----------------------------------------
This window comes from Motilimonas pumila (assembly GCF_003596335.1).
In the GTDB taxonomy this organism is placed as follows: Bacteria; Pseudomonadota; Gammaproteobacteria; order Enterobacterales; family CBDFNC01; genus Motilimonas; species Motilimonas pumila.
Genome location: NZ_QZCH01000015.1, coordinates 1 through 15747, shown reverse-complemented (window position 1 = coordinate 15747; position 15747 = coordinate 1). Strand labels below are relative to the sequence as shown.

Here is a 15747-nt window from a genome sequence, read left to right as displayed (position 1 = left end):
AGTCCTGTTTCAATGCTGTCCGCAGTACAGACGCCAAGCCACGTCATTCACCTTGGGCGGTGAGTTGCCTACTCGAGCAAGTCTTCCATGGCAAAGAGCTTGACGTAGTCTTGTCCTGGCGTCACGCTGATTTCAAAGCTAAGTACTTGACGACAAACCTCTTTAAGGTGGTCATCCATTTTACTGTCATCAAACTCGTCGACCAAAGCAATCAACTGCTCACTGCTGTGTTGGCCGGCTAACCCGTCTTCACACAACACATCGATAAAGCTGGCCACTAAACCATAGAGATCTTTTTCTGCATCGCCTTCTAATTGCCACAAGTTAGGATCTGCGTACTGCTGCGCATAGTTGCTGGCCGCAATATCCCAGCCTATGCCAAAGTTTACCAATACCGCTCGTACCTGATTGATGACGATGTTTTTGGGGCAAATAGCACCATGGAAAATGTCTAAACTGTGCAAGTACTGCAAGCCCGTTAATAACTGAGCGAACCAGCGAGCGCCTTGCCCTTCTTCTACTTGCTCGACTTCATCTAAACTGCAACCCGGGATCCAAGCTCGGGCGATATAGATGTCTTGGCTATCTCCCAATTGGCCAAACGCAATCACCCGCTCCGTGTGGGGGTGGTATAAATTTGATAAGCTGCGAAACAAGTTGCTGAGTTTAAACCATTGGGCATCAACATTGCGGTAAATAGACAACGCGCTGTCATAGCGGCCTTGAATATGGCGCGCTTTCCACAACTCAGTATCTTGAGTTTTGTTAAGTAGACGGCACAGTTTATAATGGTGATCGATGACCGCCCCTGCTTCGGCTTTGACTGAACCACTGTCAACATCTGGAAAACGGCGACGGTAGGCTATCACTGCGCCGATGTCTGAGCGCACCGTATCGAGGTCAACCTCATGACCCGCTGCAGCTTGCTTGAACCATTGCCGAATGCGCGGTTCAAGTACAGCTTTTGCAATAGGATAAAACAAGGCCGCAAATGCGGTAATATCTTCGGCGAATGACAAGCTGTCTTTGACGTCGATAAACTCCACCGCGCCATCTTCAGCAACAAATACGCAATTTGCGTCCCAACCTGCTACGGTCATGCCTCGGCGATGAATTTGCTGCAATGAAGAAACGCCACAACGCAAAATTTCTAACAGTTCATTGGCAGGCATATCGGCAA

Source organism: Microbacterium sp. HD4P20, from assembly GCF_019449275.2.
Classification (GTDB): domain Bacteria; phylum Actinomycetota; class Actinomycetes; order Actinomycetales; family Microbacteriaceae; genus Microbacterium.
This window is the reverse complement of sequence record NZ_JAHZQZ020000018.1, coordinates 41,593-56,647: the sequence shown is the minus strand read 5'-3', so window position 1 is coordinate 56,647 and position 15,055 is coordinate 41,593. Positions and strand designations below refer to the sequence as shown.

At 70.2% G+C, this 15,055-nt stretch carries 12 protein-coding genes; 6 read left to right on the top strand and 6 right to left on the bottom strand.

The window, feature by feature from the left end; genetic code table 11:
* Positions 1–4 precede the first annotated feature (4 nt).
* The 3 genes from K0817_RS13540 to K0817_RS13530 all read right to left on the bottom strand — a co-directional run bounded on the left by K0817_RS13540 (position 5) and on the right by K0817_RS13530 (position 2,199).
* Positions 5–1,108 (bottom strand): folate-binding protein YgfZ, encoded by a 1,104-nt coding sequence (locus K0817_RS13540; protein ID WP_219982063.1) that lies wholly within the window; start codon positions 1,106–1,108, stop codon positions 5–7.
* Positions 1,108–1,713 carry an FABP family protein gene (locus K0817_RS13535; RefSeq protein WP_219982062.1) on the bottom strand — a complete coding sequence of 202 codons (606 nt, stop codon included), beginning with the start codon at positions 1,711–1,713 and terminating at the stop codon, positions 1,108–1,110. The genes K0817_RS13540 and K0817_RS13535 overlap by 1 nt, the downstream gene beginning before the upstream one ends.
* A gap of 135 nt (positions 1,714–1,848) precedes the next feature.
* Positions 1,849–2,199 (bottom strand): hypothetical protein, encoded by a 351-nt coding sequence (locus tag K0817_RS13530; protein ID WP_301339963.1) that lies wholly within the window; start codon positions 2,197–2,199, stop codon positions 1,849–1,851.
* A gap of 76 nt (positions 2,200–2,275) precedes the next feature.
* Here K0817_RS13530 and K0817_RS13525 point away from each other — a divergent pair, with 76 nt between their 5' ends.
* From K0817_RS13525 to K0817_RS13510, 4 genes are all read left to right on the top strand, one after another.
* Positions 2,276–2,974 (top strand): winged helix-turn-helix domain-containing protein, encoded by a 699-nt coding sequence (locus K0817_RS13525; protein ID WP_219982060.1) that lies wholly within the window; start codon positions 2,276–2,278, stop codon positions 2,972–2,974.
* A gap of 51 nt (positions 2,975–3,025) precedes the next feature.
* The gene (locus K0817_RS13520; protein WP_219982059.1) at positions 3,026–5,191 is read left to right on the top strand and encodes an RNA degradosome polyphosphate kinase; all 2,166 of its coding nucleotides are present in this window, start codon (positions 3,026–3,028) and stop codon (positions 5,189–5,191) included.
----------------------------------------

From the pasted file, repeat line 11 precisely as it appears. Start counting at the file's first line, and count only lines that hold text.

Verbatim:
* Positions 1–4 precede the first annotated feature (4 nt).